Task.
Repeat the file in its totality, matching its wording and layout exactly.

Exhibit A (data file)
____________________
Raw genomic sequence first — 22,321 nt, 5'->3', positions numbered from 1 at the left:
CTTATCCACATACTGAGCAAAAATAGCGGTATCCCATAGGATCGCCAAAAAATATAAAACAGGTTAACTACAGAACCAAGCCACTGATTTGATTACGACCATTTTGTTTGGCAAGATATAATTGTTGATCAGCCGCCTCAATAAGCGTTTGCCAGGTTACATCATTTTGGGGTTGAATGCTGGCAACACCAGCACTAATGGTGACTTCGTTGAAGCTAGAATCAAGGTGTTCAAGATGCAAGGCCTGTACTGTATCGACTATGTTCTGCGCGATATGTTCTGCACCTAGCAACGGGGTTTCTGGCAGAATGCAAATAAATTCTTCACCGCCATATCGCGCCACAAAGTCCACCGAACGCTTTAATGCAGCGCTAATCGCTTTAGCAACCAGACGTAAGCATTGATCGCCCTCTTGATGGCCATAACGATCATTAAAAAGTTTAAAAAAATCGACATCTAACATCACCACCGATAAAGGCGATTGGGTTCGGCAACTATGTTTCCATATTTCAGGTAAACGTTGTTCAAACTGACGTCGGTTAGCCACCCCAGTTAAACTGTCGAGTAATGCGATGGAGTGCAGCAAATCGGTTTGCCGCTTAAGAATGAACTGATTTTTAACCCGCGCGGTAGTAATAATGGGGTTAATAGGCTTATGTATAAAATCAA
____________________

Raw genomic sequence first — 22,321 nt, 5'->3', positions numbered from 1 at the left:
CTTATCCACATACTGAGCAAAAATAGCGGTATCCCATAGGATCGCCAAAAAATATAAAACAGGTTAACTACAGAACCAAGCCACTGATTTGATTACGACCATTTTGTTTGGCAAGATATAATTGTTGATCAGCCGCCTCAATAAGCGTTTGCCAGGTTACATCATTTTGGGGTTGAATGCTGGCAACACCAGCACTAATGGTGACTTCGTTGAAGCTAGAATCAAGGTGTTCAAGATGCAAGGCCTGTACTGTATCGACTATGTTCTGCGCGATATGTTCTGCACCTAGCAACGGGGTTTCTGGCAGAATGCAAATAAATTCTTCACCGCCATATCGCGCCACAAAGTCCACCGAACGCTTTAATGCAGCGCTAATCGCTTTAGCAACCAGACGTAAGCATTGATCGCCCTCTTGATGGCCATAACGATCATTAAAAAGTTTAAAAAAATCGACATCTAACATCACCACCGATAAAGGCGATTGGGTTCGGCAACTATGTTTCCATATTTCAGGTAAACGTTGTTCAAACTGACGTCGGTTAGCCACCCCAGTTAAACTGTCGAGTAATGCGATGGAGTGCAGCAAATCGGTTTGCCGCTTAAGAATGAACTGATTTTTAACCCGCGCGGTAGTAATAATGGGGTTAATAGGCTTATGTATAAAATCAA